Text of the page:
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World Championships 2019: Mads Pedersen wins Elite Men's Road Race

James Spender
29 Sep 2019

Denmark's Mads Pedersen wins the rainbow jersey in three-up sprint amidst torrential rain. Photo:

Mads Pedersen (Denamrk) won the men's elite road race at the 2019 UCI World Championships to take his first rainbow jersey. Crossing the line to complete the podium were Matteo Trentin (Italy) and Stefan Kung (Switzerland). 

A three-way final sprint produced this year’s rainbow stripes recipient, as Pedersen somehow held off Trentin and Kung to become the new World Champion on a course shortened by 24km due to torrential rain.

How the race was won

An 11-man break with the likes of Nairo Quintana (Colombia) and Primoz Roglic (Slovenia) made good ground in the first half of the race, but the peloton, spearheaded by a seemingly possessed Rohan Dennis (Australia), made the catch just after the race arrived for its nine laps of the finishing circuit around Harrogate. 

Lap-by-lap abandonments followed, riders such as Roglic, Dennis and Quintana feeling they’d ridden their race, others such as Philippe Gilbert (Belgium) bowing out after crashing heavily. Big name favourites did remain – Peter Sagan (Slovakia), Mathieu van der Poel (Netherlands) and Greg Van Avermaet (Belgium) were all still in the mix, but it was only Van der Poel who managed to force his way into a breakaway of five as the race neared its conclusion.

Of all the nations in the break Italy were best positioned, Gianni Moscon and Trentin two of the five-man contenders, but Kung and Pedersen were riding strongly as the bell went for the last 14km lap. 

Quite against his run of form, Van der Poel blew, and despite the peloton finally getting its heads down in chase, it was left to the two Italians, the Dane and the Swiss to compete. Moscon lost touch but kept fighting, Pedersen threw everything at the last few kilometres on the front of the three, and somehow, despite the Dane’s huge efforts previously, he emerged victorious from a gruellingly-slow three-man sprint.


How the race unfolded 

When it rains, it pours, and so it was the UCI decided to shorten the 285km Elite Men’s Road Race course to 261km after heavy a deluge in the Dales. Climbs such as Buttertubs would be missed out, the finishing circuit in Harrogate would be ridden not seven but nine times to make up for it.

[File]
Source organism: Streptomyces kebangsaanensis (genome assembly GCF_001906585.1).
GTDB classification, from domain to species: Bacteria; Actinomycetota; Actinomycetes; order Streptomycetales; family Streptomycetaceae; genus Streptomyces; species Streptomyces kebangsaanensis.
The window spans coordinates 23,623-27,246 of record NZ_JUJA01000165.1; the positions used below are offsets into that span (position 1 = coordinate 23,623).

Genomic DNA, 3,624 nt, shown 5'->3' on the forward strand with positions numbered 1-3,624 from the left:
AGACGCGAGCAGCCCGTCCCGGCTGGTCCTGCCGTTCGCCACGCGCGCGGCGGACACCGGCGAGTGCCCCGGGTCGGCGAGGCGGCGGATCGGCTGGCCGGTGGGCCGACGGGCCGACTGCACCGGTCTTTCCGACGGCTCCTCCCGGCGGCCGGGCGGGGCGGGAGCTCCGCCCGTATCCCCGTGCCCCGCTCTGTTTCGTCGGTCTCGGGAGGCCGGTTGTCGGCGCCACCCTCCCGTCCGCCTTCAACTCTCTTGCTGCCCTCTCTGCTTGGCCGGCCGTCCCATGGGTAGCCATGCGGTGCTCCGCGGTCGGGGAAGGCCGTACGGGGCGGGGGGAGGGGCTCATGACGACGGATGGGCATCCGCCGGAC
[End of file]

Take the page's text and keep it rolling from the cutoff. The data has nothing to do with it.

Bikes made bow-waves through inches of standing water, there were multi-spills, mechanicals and abandonments – yet the band wheeled on under the excited gaze of spectators. This is England, the fans would not be cowed. So long as they had disposable plastic ponchos and cowbells.

Rolling out at just after 9am, by 10.30am an 11-man breakaway had formed that included Vuelta a Espana winner Roglic, Quintana and Richard Carapaz (Ecuador). 

At 100km down that break had gained over four minutes on the peloton, but by the time the race made Harrogate, a Dennis-driven peloton had ratcheted up the pace to close the break to 1m45s. Harrogate's narrow, rain-slicked streets caused an immediate crash after a hook of bars, which saw Gilbert hit the deck in nasty fashion.

Remco Evenepoel stopped to put an arm round his compatriot and offer a few encouraging words. Gilbert was clearly in pain; the 19-year-old Evenepoel showed his class by pacing his stricken teammate back to the peloton.

Conditions continued to be so bad that television coverage intermittently dropped out with only static cameras in play, and so too did new world time-trial champ Dennis, who stepped off his bike with 118km to go. Breakaway caught, job done.

Abandonments continued, including Roglic and Quintana, who clearly felt they’d done their bit; Dan Martin (Ireland) who led the race briefly early on, and Gilbert, the big Belgian’s injuries proving too much bear. Dennis may have left the race, but the Aussie was still getting plenty of airtime as TV coverage regularly switched to highlights of Wednesday’s time-trial to fill in the broadcasting blanks.

Lawson Craddock (USA) and Kung launched a speculative attack 60km out, but the Yank was dropped when Pedersen steamrolled out of the chasing pack and dragged Kung off with him. Moscon eventually made three, before Van der Poel felt it was time to play his hand, bridging to the lead group along with Trentin.

By the time the bell sounded for the final lap, the five-man break had an unassailable minute lead but, quite against the run of play, five became four - Van der Poel suddenly pedalling squares after a stiff effort up a short climb. Perhaps he’d underfuelled? The peloton, led by the German team, finally roared into life, but it was too little too late. Likewise for Moscon, who could hang on no more.

2019’s champion would be selected from Trentin, Pedersen and Kung, with the Dane putting in the bulk of the work in the final few kilometres and therefore perhaps looking the least likely to win. Yet somehow, legs shattered and two arguably fresher men on his wheel, Pedersen managed to ride clear metres before the line to take the rainbow stripes.

For the fans this would be a day they’d always remember, the awful weather cementing the 2019 edition in the history books; for every rider barring new World Champ Pedersen, it would be a grim day they’d be happily forget.